“The process of selecting investments comes down to a blend of objectivity and subjectivity,” says McCann. “Objectively, does the company have a team that has shown it can pull off this project? Does the company have sufficient runway to make it to market? Subjectively, does the game look fun? This is a trickier question because often the indie studio of five produces better games than the billion-dollar studio, but this is where it’s key to rely on gaming analysts to provide their assessments to ensure viability.”
The next 12-24 months will see the launch of impressive offers from Web3 gaming that will garner attention from the global gaming audience and will be a catalyst for traditional gaming studios and publishers to start seriously investing and evolving with the times. There has already been a surge in the quality of games produced in Web3 gaming that’s led by a crossover of Web2 gaming specialists in the space.
Trend 03: Welcome to hybrids and interesting publishing platforms
By the end of 2023 there will be the signs of a full hybrid blend between Web2 and Web3 gaming. This will be the point when gaming will have transcended the divide between the two and there will be only one gaming industry left behind – one where gaming studios, publishers, gamers, and guilds interact to produce products that are community-driven but still quite centralised. The games will use blockchain, NFTs, cryptocurrency and other innovations that are easier to use and that have moved from complicated concepts to an accepted part of daily life.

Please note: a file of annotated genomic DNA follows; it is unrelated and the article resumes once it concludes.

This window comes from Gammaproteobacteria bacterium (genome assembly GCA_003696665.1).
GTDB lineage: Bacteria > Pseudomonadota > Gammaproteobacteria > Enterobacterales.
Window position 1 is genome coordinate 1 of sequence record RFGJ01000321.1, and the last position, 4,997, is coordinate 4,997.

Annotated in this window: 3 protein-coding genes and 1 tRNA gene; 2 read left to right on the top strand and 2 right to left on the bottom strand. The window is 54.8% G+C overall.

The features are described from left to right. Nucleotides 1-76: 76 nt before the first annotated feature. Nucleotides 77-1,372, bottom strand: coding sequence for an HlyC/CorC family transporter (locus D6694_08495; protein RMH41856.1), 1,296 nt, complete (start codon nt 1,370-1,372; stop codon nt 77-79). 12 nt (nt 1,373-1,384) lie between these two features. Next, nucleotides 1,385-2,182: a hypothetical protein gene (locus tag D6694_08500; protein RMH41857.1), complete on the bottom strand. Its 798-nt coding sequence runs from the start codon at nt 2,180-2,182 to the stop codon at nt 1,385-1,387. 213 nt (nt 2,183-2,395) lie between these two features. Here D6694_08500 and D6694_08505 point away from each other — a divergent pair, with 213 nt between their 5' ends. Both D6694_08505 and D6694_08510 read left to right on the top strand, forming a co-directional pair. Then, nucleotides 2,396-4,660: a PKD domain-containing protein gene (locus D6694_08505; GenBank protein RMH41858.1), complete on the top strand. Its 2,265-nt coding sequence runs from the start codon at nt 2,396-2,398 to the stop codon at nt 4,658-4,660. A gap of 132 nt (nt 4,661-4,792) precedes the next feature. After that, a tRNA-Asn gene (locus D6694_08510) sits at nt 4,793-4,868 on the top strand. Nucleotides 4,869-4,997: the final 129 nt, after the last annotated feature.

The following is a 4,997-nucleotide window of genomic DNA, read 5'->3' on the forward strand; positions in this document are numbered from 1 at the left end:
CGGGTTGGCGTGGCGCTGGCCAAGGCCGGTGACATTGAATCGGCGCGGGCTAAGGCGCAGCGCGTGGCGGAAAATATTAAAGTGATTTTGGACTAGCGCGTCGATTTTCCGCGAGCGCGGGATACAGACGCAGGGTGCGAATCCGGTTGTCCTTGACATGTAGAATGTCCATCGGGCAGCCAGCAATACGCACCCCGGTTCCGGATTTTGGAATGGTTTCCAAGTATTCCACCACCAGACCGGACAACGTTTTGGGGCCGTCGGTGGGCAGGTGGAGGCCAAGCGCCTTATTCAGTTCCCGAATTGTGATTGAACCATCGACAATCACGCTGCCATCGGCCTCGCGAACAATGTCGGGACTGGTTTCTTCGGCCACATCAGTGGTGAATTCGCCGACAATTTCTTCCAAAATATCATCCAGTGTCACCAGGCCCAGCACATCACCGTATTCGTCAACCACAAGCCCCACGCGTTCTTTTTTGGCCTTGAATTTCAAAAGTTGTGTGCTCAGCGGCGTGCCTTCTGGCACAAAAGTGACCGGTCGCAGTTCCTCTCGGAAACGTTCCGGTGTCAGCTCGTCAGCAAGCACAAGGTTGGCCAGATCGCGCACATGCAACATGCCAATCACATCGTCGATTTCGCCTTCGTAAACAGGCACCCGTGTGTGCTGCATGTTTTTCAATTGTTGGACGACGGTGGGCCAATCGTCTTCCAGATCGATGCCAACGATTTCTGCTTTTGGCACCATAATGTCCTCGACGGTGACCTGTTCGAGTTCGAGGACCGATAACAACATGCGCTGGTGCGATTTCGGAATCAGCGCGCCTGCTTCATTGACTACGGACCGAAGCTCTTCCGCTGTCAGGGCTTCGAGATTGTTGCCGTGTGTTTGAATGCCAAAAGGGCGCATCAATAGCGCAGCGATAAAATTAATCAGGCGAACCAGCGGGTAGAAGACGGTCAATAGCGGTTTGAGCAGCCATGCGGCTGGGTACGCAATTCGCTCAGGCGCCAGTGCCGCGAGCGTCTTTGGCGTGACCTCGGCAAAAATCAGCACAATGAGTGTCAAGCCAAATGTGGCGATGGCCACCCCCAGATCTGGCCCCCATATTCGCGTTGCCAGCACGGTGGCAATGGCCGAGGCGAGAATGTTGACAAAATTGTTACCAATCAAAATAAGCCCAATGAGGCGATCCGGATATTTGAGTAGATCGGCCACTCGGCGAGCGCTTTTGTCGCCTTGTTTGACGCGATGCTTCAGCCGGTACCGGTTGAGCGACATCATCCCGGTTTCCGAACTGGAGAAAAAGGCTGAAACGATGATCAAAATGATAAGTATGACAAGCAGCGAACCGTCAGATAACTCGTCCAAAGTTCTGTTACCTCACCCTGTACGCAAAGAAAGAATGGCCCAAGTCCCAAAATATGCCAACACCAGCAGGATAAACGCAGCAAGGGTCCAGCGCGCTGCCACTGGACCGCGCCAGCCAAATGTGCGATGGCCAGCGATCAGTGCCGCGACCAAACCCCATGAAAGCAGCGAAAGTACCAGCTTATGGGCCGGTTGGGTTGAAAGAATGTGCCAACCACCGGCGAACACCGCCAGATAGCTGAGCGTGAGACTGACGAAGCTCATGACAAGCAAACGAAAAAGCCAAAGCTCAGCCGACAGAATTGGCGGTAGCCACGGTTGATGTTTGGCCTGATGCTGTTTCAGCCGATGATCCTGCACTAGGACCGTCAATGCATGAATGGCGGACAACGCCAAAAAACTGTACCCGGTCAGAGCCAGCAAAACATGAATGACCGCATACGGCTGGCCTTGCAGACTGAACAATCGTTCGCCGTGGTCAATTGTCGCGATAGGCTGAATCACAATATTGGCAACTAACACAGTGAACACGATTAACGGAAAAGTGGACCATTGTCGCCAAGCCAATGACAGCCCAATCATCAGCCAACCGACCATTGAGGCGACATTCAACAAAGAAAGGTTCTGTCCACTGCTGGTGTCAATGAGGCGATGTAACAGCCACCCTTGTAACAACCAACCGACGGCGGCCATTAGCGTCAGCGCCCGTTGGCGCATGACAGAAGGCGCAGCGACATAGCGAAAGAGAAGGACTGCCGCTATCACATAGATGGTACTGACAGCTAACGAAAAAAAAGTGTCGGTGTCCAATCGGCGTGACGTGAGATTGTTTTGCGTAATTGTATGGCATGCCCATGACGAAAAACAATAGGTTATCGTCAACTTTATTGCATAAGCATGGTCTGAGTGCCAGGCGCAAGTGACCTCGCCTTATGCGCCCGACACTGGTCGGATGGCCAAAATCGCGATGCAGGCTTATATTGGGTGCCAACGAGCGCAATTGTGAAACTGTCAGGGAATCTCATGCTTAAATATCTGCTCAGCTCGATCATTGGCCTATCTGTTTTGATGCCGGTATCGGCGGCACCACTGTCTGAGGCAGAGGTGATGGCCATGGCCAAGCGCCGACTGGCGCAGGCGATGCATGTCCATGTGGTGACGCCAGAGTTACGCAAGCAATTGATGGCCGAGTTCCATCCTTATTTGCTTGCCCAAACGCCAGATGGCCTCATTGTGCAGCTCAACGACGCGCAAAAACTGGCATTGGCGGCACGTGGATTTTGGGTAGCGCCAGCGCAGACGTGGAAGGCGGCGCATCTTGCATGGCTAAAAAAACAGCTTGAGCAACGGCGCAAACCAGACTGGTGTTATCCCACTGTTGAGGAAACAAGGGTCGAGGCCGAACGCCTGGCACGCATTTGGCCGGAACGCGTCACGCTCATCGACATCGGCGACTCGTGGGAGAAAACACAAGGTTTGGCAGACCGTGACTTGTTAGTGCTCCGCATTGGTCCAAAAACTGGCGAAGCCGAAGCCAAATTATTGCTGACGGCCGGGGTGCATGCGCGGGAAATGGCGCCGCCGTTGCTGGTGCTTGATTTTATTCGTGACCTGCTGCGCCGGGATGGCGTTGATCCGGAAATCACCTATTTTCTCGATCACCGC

“This blend of the two worlds, let’s call it Web2.5, will be the point when the gaming industry evolves to absorb the technologies and innovations that make sense and commit the rest of the crypto noise to the crypts of history,” says McCann. “It will also see a move from the established gaming landscape to one where immersive and inter-connected landscapes are enabled by new underlying technology. Where the AAA gaming studio has blockbuster titles with crossover and a similar publisher in Web3 links the titles through a metaverse with real economies and markets for in-game assets.”
This publishing model lends itself to a more immersive experience, in theory, and has yet to fully evolve into this potential, but it does offer gaming developers the opportunity to really dig deep into a title and drive its chances of success. Game studios are super at building games but often lack distribution power which makes Web3 gaming a solid route for established publishers to collaborate or partner with Web3 companies that have a smaller footprint and less experience so that they can both get quality titles to the market.
Moving forward, there are also likely to be noteworthy innovations across gaming infrastructure, open-source platforms, free-to-play models and how AAA interacts with Web3 gaming. The market is moving away from instability, cash crabs and over-hyped ideas towards a new era in gaming. An era that’s defined by collaborative engagements, innovative experiences, digital property rights, and the intelligent use of tech to embed security, trust, and transparency.